Book World: Michael Dirda Reviews 'The Year of the Flood' by Margaret Atwood
THE YEAR OF THE FLOOD
By Margaret Atwood
Doubleday. 434 pp. $26.95
All science fiction is really about the present. What novels set in the future do is simply extrapolate from now: If such and such a trend goes on -- grows worse or more intense or simply skids out of control -- where might it lead, what might happen? In Margaret Atwood's "The Year of the Flood" -- set in the same world as her 2003 novel "Oryx and Crake" -- we recognize some of the more repugnant aspects of our own 21st-century society gone totally rancid.
In the future, the HelthWyzer Corporation acts as the government. Its top researchers and their families live in a guarded and barricaded compound that separates them from the underclass. The police have been replaced by the private security force of HelthWyzer, the CorpSeCorps, and its storm troopers keep the peace by simply doing away with undesirables, "terrorists" and anyone who opposes the corporation's activities. More often than not, the victims' bodies, usually minus some important organs, are ground up with sundry other ingredients, some of them mammal, in the addictive SecretBurgers. The SecretBurgers chain then employs young people desperate for work, all of whom must wear baseball caps and T-shirts that say: "SecretBurgers! Because Everyone Loves a Secret!"
Of course, if you're a cute and limber young woman, you might take a much better job with SeksMart, where you could work as a "comfort girl" or perform as a pole dancer at a club like Scales and Tails. More likely than not, you'd probably need Bimplants with responsive nipples, and you'd definitely be wearing a Biofilm Bodyglove -- for disease protection -- and lots of glitter and paint and colorful feathers or iridescent scales: Fantasy is the name of the game.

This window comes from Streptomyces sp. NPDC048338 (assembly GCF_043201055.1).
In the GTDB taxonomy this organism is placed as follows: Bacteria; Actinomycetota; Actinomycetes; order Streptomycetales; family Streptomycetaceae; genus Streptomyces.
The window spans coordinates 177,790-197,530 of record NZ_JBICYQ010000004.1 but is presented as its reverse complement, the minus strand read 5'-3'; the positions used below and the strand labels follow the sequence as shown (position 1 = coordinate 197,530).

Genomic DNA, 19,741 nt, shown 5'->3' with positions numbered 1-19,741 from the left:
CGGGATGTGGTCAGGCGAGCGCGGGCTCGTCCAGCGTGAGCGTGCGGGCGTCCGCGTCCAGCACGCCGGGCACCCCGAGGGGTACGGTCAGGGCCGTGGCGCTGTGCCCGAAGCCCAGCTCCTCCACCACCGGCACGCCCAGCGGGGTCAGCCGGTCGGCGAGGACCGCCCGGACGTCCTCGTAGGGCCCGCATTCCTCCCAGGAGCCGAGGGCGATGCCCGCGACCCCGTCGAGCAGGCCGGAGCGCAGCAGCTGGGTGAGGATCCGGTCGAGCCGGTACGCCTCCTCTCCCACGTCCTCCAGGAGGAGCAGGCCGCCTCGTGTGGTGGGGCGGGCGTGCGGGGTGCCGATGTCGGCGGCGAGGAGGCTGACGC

But "plank work" -- no matter how soft the actual bed -- can still be brutal, especially if Painballers drop in for a little amusement. The Painball Arena -- actually a forested no man's land full of hidden TV cameras -- pits teams of brutish criminals against each other in a kill-or-be-killed competition. You can watch the action on cable. The few who survive the arena are more predator than human, as well as insane.
Not that life out in the so-called Sewage Lagoon is anything but nasty and ruthless. Out of desperation, many people have turned to, or retreated into, various cults, to the disgust of members of the "rich religions" like the Known Fruits and the Petrobaptists:
"Groups of turbaned Pure-Heart Brethren Sufis might twirl past, or black-clad Ancients of Days, or clumps of saffron-robed Hare Krishnas, tinkling and chanting, attracting jeers and rotting vegetation from the bystanders. The Lion Isaiahists and the Wolf Isaiahists both preached on street corners, battling when they met: they were at odds over whether it was the lion or the wolf that would lie down with the lamb once the Peaceable Kingdom had arrived. When there were scuffles, the pleebrat gangs -- the brown Tex-Mexes, the pallid Lintheads, the yellow Asian Fusions, the Blackened Redfish -- would swarm the fallen, rooting through their draperies for anything valuable, or even just portable."
As it happens, the HelthWyzer biogeneticists have partially solved the Isaiahist schism by creating the libam -- half lion, half lamb -- as well as other creatures such as the rakunk (rat and skunk) and the strangely intelligent and bloodthirsty pigoons. HelthWyzer also regularly experiments on the unsuspecting population with new drugs, such as the super-sex pill BlyssPlus.
Little wonder that one religious group, the pacifist vegetarian Gardeners, has long foretold the coming of a Waterless Flood that will cleanse this sordid and polluted Earth. Against this day, the Gardeners have stockpiled food and supplies. But the cataclysm proves more terrible than expected.
When "The Year of the Flood" opens, it appears that only two people have survived a deadly pandemic: the 30-something Toby, who is holed up in the AnooYou spa surrounded by marauding pigoons, and Ren, a befeathered trapeze artist at Scales and Tails, who has been locked up in a sealed quarantine area dubbed the Sticky Zone. In alternating sections, the novel traces how these two came to be where they are. Toby's story is told in the third person, Ren's in the first.